Singapore Stock Losses Set to Rival Greece in 2015by
Banks, commodity companies at risk from slowing China growth
Straits Times Index's drop is almost triple the rest of Asia
Singapore’s stocks are set for a 15 percent tumble this year, putting them in the same league as Greece. Baring Asset Management Ltd. and UBS Group AG say shares need to get even cheaper before they’re prepared to buy.
Commodity trader Noble Group Ltd. and oil-rig builder Sembcorp Marine Ltd. fell at least 46 percent in 2015 through Monday amid a raw-materials price rout, while DBS Group Holdings Ltd. has been the biggest drag on the Straits Times Index as property prices decline and bad debts increase. Among developed markets tracked by Bloomberg, the only benchmark measure that has fared worse is the ASE Index in Athens, which is poised for a 24 percent plunge.
“While some value could emerge if Singapore drops another 10 percent, there’s not a lot of things to be wildly excited about Singapore at the moment,” said Soo Hai Lim, a Hong Kong-based money manager at Baring. “Cheap valuations aren’t a good enough reason why these stocks would deliver the kind of performance we’re looking for. The growth outlook is still quite soft for 2016.”
Following this year’s slump, shares on the MSCI Singapore Index trade at 1.1 times the value of its companies’ net assets, compared with a multiple of 2 on a measure of global equities. The gap between the two widened this month to the most since May 2003. The MSCI All-Country World Index is heading for a 5.5 percent retreat in 2015.
While attractive valuations may spur a rebound in the early part of next year, the outlook for the whole year still looks pessimistic, according to Mixo Das, a strategist at Nomura Holdings Inc.
“Growth overall is slowing, particularly in China, and that raises the risk for the earnings of banks and commodity companies,” Das said. “That’s going to drag on Singapore valuations.”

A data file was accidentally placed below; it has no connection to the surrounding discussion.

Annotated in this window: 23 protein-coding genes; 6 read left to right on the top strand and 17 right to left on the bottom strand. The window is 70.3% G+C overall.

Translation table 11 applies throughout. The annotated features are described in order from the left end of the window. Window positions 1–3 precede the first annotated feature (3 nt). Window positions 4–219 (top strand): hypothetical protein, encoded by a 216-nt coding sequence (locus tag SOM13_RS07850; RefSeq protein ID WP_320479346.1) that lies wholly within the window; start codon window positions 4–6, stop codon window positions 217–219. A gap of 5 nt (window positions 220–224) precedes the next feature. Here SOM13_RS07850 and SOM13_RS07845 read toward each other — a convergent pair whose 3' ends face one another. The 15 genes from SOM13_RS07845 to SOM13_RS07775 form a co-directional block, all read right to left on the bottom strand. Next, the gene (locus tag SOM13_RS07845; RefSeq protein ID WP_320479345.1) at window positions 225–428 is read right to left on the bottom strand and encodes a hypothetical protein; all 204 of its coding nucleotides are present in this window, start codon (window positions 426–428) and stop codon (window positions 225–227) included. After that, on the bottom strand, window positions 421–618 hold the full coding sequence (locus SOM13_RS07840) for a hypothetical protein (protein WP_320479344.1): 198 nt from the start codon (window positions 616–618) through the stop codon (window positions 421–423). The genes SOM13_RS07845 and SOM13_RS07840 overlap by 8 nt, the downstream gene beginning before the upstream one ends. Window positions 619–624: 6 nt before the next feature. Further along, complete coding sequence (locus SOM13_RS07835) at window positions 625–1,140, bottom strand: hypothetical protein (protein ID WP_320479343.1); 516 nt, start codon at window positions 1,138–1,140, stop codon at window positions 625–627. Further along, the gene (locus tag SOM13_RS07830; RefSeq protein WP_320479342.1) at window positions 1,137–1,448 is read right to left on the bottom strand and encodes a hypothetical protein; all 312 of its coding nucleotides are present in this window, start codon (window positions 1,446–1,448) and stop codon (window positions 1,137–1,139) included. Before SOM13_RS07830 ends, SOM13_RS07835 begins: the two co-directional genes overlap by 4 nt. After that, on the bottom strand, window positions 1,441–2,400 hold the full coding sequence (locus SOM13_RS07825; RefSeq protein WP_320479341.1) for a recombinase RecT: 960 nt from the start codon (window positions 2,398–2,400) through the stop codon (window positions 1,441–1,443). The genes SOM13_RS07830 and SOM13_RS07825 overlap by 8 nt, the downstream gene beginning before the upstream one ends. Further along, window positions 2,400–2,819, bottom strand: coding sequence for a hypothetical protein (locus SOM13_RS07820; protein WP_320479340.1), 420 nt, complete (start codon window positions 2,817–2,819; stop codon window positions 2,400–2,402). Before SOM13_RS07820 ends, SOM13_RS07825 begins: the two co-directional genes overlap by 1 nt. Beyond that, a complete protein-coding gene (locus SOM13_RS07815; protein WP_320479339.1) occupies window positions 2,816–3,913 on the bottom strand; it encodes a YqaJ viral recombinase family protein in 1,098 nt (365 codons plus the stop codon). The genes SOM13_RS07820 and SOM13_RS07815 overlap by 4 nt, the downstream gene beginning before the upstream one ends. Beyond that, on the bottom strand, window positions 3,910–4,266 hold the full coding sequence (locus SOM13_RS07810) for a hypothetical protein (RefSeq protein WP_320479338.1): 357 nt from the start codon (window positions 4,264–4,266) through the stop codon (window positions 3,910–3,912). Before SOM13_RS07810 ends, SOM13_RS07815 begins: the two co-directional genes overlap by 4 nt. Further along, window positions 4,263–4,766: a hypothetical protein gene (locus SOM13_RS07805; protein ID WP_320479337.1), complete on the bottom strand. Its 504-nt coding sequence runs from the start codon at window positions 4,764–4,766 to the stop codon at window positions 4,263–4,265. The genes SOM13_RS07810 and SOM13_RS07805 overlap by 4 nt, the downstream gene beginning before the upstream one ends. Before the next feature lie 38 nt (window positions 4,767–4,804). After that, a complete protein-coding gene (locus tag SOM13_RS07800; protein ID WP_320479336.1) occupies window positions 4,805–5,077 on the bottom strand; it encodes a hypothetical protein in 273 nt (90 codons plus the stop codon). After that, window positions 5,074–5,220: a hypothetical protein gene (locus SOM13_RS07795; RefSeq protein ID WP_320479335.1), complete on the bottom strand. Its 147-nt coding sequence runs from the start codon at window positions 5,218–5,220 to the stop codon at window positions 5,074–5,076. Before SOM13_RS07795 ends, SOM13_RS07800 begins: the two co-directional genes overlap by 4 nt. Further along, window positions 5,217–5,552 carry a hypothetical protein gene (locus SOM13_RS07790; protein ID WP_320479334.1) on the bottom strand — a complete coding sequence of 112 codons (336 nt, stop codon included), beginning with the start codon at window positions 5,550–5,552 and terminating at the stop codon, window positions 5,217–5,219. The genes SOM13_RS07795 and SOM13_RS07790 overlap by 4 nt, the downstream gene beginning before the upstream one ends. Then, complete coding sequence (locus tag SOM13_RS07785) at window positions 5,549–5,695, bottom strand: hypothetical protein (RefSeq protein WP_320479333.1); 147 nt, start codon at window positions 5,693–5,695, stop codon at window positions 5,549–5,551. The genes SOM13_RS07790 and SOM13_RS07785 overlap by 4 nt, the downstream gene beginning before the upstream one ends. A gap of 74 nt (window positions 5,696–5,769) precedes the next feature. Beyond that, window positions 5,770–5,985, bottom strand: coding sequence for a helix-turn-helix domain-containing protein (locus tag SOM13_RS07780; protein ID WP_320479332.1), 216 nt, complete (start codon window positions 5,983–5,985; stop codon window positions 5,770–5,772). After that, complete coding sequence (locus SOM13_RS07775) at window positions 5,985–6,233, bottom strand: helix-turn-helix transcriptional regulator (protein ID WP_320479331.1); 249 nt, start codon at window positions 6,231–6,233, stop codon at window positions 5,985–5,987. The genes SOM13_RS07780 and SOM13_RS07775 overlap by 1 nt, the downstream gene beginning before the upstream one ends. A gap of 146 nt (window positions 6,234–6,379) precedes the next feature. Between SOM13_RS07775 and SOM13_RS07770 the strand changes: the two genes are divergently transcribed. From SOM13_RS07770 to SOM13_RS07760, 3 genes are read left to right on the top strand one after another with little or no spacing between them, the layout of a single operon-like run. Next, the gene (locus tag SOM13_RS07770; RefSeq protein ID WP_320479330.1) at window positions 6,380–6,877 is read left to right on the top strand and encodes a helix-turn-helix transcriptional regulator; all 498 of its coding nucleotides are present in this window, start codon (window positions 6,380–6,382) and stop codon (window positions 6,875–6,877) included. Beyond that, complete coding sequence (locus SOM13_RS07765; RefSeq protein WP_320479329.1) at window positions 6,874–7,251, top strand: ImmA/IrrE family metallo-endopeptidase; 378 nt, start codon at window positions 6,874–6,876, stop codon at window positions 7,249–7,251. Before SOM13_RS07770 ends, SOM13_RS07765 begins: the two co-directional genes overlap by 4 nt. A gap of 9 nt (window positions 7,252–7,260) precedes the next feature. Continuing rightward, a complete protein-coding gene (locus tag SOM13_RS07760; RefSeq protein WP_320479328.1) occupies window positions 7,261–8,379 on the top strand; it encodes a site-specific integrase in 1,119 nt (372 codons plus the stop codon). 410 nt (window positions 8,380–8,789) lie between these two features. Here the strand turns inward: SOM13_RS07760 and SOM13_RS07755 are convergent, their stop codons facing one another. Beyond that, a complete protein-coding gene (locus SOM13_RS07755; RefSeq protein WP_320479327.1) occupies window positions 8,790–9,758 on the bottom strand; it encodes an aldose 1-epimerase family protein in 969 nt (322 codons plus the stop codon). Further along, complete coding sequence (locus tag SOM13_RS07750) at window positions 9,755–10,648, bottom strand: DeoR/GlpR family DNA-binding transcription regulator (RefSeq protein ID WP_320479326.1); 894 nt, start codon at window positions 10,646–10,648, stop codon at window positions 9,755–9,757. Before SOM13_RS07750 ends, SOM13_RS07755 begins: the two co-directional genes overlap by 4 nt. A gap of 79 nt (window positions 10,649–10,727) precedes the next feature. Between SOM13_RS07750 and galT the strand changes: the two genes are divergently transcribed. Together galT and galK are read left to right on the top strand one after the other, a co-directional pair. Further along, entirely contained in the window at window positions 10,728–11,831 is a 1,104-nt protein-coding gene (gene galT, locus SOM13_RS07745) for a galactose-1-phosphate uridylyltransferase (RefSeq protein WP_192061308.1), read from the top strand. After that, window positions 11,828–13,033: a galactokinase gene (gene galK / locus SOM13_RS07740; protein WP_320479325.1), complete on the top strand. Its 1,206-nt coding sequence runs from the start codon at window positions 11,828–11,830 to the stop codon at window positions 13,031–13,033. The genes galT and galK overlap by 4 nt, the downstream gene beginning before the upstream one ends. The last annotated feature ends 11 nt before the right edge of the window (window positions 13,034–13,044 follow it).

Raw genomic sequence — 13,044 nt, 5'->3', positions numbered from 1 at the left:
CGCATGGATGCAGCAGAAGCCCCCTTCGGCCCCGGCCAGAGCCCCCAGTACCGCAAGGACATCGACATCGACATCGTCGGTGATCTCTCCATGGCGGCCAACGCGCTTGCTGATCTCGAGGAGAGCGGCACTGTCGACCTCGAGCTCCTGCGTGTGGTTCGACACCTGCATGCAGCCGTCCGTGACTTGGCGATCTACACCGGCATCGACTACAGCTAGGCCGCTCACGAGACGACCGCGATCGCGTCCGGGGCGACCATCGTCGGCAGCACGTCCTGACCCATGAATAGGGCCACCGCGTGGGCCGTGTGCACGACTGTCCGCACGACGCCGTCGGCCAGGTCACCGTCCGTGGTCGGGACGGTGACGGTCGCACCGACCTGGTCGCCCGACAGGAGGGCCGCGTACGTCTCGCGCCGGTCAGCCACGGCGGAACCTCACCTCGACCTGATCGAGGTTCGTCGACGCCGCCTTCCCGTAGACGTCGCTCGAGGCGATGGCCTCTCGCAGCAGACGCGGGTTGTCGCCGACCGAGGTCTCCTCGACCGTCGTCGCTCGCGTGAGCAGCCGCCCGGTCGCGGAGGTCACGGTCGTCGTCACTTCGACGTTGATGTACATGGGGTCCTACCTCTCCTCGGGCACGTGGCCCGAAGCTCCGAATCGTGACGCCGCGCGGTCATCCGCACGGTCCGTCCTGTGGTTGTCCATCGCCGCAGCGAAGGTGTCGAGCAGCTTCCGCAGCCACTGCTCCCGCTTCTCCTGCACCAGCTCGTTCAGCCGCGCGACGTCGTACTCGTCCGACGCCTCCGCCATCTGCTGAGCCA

MSCI Inc. reclassified Greece as an emerging market in November 2013, while fellow index compiler FTSE still considers Greece as a developed market.
Foreign investors have pulled $6.7 billion from Thai, Philippine and Indonesian equity markets this year amid concerns the first U.S. interest-rate increase in almost a decade and a weakening Chinese economy will further curb the region’s economic growth. While Singapore averted recession in the third quarter, the Monetary Authority of Singapore has warned weaker corporate balance sheets and currency market volatility pose risks to the nation’s lenders.
“The banks have exposure to the Southeast Asia region,” Kelvin Tay, regional chief investment officer at UBS’s wealth management business in Singapore, said by phone. “Thailand, Malaysia and Indonesia aren’t doing particularly well.”
The non-performing loan ratio among Singapore banks rose to 1.5 percent in the third quarter of 2015, from 1.1 percent a year earlier, the central bank said in November. Bad loans have increased in the manufacturing sector, and banks with exposure to trade may see higher credit risks, the monetary authority said.
Still, Nader Naeimi, Sydney-based head of dynamic markets at AMP Capital Investors Ltd., said he is staying optimistic because rising interest rates should help boost bank profitability. Borrowing costs in Singapore were rising even before the Federal Reserve increased U.S. interest rates this month for the first time since 2006, helping to lift lender DBS Group’s interest margins in the third quarter to a four-year high.
Singapore lenders including DBS Group, Oversea-Chinese Banking Corp. and United Overseas Bank Ltd. account for about 35 percent of the benchmark Straits Times Index, according to data compiled by Bloomberg.
“The key drag here is the banks,” said Nomura’s Das. “Loan growth is weak and is likely to remain so.”
The Straits Times Index added 0.3 percent to 2,852.97 at the close in Singapore on Tuesday. While the gauge is the worst performer across Southeast Asian markets in local currency terms, FTSE Bursa Malaysia KLCI Index plunged the most in U.S. dollars as the ringgit headed for a 23 percent slump this year.
While Nomura’s Das expects the gauge to end 2016 little changed from current levels, other brokerages are more optimistic, with Credit Suisse Group AG forecasting an advance to 3,000 and RHB Securities Pte expecting a 12 percent gain by December next year from Monday’s close. Still, Bank Julius Baer & Co. says it’s too early to buy.
“The growth outlook isn’t great,” Jen Chua, an analyst at Bank Julius Baer in Singapore, said by phone. “Though the downside from here may be limited, we won’t get too positive on the market for now.”